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Mass Tourism in the Bahamas

I’m back from my mini vacation in the Bahamas, which served its intended purpose of being a do-nothing break on the beach. There are times when all you want to do is lie on a lounge chair and have someone bring you cocktails, so when my wife said that’s all she wanted to do on this break, I ran with it. Besides, as someone who writes about how to do things better, I do need to see how the lemmings travel now and then so I can get a good feel of what to avoid. Like this picture:

downtown Nassau

This is a cruise ship port that could be pretty much any cruise ship port. Most of them look eerily similar. So you’ll have to take my word for it that this is Nassau, in the Bahamas. This photo sums up what irks me about Caribbean cruises though: you’ve got your Hard Rock Cafe, you’ve got your Subway outlet, and believe me when I say the t-shirt shops have the same crap you see in every other seaside port city—only the wording changes (slightly). This one ship looming over the old streets wasn’t the only one either. There were four of them stacked up in the harbor, all disgorging 1,000+ gorged passengers. It’s a frightening sight. Thankfully we could retreat to our hotel and just watch them arriving and departing in the distance.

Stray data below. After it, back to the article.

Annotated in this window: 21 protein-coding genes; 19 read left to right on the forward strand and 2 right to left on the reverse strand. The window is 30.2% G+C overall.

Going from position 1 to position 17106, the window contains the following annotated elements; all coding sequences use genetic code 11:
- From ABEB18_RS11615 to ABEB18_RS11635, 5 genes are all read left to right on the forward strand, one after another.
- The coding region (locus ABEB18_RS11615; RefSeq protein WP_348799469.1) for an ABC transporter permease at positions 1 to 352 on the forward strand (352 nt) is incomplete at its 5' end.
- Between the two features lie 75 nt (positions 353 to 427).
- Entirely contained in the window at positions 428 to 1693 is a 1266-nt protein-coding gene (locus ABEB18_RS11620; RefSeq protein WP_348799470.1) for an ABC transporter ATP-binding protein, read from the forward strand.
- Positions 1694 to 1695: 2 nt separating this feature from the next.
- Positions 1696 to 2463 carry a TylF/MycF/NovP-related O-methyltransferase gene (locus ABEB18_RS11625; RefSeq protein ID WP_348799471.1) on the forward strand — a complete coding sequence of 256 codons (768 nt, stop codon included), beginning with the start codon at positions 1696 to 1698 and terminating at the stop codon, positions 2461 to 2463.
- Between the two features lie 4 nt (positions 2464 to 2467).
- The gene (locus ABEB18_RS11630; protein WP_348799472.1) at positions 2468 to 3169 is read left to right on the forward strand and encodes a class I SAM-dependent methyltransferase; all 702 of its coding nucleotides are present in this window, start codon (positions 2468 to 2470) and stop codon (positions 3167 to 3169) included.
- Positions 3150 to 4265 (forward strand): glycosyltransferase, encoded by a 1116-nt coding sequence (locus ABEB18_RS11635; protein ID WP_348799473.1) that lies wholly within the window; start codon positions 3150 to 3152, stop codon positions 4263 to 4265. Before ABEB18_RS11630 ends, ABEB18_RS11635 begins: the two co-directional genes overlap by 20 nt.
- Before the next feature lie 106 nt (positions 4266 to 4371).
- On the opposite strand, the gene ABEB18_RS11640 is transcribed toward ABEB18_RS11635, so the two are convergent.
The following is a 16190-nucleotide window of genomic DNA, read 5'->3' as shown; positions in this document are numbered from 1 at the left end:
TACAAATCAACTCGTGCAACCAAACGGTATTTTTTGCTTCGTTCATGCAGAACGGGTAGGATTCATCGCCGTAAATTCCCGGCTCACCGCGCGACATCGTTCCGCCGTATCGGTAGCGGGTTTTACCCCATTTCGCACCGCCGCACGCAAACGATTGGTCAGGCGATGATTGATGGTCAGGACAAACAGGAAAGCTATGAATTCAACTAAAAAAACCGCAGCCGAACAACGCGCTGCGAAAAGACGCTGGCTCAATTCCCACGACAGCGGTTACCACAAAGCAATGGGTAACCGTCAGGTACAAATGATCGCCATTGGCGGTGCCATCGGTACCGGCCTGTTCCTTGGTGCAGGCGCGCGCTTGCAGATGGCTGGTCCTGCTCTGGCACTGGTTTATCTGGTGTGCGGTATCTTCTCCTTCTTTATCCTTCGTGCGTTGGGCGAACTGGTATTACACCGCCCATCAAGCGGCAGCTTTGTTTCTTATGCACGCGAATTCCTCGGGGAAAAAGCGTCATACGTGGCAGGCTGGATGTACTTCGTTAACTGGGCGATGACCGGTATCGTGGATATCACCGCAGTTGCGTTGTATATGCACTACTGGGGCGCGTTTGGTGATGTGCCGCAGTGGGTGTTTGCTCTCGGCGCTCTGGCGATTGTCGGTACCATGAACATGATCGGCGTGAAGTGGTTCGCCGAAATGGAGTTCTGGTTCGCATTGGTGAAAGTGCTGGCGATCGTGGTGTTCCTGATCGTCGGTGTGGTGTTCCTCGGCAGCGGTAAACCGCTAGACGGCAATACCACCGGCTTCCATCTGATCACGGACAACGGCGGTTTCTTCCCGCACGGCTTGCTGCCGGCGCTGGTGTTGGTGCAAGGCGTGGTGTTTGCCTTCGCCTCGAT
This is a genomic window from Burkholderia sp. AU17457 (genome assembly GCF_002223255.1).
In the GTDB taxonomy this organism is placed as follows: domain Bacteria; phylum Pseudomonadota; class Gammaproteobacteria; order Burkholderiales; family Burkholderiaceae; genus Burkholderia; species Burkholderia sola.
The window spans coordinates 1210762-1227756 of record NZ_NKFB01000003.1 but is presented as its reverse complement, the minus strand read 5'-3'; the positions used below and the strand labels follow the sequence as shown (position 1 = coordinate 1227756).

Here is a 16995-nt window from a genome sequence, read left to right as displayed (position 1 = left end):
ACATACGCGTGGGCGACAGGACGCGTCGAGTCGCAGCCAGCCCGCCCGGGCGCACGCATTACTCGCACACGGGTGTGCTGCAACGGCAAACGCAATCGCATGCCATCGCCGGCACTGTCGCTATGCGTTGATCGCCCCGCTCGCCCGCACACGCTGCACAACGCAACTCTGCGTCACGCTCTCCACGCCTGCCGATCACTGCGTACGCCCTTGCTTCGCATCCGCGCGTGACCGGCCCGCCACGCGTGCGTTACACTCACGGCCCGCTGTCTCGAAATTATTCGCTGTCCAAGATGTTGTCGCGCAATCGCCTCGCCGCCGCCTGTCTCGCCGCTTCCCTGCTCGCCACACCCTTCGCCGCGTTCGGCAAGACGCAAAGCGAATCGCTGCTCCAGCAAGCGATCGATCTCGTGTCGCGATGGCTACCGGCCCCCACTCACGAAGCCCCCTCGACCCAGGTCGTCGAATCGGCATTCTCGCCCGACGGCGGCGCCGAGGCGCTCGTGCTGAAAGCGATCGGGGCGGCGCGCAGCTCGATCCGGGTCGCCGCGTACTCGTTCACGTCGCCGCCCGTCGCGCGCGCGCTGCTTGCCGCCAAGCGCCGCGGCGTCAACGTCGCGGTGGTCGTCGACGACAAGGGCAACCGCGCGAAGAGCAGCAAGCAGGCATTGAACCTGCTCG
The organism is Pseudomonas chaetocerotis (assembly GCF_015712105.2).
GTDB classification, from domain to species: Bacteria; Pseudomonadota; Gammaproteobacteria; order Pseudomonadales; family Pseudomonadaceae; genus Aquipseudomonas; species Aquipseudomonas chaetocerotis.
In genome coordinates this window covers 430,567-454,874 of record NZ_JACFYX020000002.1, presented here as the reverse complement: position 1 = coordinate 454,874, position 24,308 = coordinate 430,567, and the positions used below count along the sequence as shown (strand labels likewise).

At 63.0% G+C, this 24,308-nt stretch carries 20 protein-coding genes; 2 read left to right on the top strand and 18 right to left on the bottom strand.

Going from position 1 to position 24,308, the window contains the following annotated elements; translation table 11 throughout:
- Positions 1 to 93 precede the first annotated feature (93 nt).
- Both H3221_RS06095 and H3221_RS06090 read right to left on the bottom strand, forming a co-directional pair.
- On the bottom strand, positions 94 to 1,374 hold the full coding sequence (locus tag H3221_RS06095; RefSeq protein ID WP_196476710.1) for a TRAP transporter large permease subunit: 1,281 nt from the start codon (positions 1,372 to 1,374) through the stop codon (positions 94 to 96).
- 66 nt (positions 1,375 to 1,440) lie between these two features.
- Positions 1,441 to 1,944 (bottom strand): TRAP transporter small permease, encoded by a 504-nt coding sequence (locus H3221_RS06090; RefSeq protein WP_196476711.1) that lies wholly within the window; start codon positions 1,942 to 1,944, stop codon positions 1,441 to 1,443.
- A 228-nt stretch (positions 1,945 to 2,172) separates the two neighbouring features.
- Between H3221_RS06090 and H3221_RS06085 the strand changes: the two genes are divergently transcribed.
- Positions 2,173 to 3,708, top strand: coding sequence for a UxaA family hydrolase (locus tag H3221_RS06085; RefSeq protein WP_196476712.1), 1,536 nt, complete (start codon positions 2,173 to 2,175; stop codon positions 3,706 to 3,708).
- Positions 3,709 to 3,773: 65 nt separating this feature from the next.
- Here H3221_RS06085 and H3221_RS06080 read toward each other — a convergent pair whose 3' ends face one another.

But the other problem with mass tourism places like this is that you have to work really hard to get a bargain. We did (more on that later), but take a look at these watersports prices at Cable Beach. Fancy spending the price of a hotel most other places for an hour on a jet-ski? You can snorkel around great reefs in Southeast Asia for hours for less than $10, but here it will cost you $35 for just a half hour.

If you told most of the people coming to these places they could go elsewhere and spend half as much, they’d be skeptical. They don’t know any better. Every trip they’ve taken has been to the Caribbean, Europe, or an Americanized resort area in Mexico or Costa Rica. They don’t really have to leave home: same drinks, same kind of hotel, pretty much the same food. But hey, that leaves less crowded places elsewhere for the rest of us.

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